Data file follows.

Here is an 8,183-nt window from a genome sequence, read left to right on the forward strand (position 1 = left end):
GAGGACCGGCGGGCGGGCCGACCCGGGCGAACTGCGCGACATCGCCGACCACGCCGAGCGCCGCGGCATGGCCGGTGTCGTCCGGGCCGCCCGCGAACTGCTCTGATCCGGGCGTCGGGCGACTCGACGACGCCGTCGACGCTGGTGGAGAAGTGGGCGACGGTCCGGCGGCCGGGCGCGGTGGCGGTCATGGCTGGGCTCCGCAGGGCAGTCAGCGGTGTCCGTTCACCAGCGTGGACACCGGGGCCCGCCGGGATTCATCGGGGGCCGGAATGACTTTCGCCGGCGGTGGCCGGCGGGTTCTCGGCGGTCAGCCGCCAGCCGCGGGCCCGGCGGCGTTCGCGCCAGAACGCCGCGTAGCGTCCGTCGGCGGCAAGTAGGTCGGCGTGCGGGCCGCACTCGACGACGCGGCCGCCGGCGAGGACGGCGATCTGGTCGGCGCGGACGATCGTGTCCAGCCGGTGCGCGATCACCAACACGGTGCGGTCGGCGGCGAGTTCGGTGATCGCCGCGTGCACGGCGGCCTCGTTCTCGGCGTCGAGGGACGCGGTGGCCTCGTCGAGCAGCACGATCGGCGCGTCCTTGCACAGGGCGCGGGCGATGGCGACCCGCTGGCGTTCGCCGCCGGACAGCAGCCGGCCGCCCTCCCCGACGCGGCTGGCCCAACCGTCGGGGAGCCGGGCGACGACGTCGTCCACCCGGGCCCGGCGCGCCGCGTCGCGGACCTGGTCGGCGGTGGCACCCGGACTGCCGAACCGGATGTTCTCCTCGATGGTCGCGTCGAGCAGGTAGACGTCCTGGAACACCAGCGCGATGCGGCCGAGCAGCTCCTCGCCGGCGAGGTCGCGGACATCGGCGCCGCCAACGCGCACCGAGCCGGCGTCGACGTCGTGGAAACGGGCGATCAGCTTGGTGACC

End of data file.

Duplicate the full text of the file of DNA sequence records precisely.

Here is an 8,183-nt window from a genome sequence, read left to right on the forward strand (position 1 = left end):
GAGGACCGGCGGGCGGGCCGACCCGGGCGAACTGCGCGACATCGCCGACCACGCCGAGCGCCGCGGCATGGCCGGTGTCGTCCGGGCCGCCCGCGAACTGCTCTGATCCGGGCGTCGGGCGACTCGACGACGCCGTCGACGCTGGTGGAGAAGTGGGCGACGGTCCGGCGGCCGGGCGCGGTGGCGGTCATGGCTGGGCTCCGCAGGGCAGTCAGCGGTGTCCGTTCACCAGCGTGGACACCGGGGCCCGCCGGGATTCATCGGGGGCCGGAATGACTTTCGCCGGCGGTGGCCGGCGGGTTCTCGGCGGTCAGCCGCCAGCCGCGGGCCCGGCGGCGTTCGCGCCAGAACGCCGCGTAGCGTCCGTCGGCGGCAAGTAGGTCGGCGTGCGGGCCGCACTCGACGACGCGGCCGCCGGCGAGGACGGCGATCTGGTCGGCGCGGACGATCGTGTCCAGCCGGTGCGCGATCACCAACACGGTGCGGTCGGCGGCGAGTTCGGTGATCGCCGCGTGCACGGCGGCCTCGTTCTCGGCGTCGAGGGACGCGGTGGCCTCGTCGAGCAGCACGATCGGCGCGTCCTTGCACAGGGCGCGGGCGATGGCGACCCGCTGGCGTTCGCCGCCGGACAGCAGCCGGCCGCCCTCCCCGACGCGGCTGGCCCAACCGTCGGGGAGCCGGGCGACGACGTCGTCCACCCGGGCCCGGCGCGCCGCGTCGCGGACCTGGTCGGCGGTGGCACCCGGACTGCCGAACCGGATGTTCTCCTCGATGGTCGCGTCGAGCAGGTAGACGTCCTGGAACACCAGCGCGATGCGGCCGAGCAGCTCCTCGCCGGCGAGGTCGCGGACATCGGCGCCGCCAACGCGCACCGAGCCGGCGTCGACGTCGTGGAAACGGGCGATCAGCTTGGTGACC